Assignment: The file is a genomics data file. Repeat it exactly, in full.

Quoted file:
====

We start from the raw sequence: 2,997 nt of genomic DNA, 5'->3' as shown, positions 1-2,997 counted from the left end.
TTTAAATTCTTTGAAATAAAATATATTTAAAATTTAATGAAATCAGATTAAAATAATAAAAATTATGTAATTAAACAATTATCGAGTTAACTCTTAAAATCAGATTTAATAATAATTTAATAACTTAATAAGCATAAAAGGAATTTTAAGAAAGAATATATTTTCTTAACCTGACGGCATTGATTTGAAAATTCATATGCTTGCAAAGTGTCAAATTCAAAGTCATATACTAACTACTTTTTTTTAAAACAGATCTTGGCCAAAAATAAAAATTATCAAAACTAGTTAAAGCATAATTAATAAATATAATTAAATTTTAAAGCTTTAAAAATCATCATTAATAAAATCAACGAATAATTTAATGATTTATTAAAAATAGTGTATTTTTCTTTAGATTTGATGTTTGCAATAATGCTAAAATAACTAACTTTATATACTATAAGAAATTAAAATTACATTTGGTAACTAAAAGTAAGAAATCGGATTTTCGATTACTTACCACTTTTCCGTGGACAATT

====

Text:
We start from the raw sequence: 2,997 nt of genomic DNA, 5'->3' as shown, positions 1-2,997 counted from the left end.
TTTAAATTCTTTGAAATAAAATATATTTAAAATTTAATGAAATCAGATTAAAATAATAAAAATTATGTAATTAAACAATTATCGAGTTAACTCTTAAAATCAGATTTAATAATAATTTAATAACTTAATAAGCATAAAAGGAATTTTAAGAAAGAATATATTTTCTTAACCTGACGGCATTGATTTGAAAATTCATATGCTTGCAAAGTGTCAAATTCAAAGTCATATACTAACTACTTTTTTTTAAAACAGATCTTGGCCAAAAATAAAAATTATCAAAACTAGTTAAAGCATAATTAATAAATATAATTAAATTTTAAAGCTTTAAAAATCATCATTAATAAAATCAACGAATAATTTAATGATTTATTAAAAATAGTGTATTTTTCTTTAGATTTGATGTTTGCAATAATGCTAAAATAACTAACTTTATATACTATAAGAAATTAAAATTACATTTGGTAACTAAAAGTAAGAAATCGGATTTTCGATTACTTACCACTTTTCCGTGGACAATT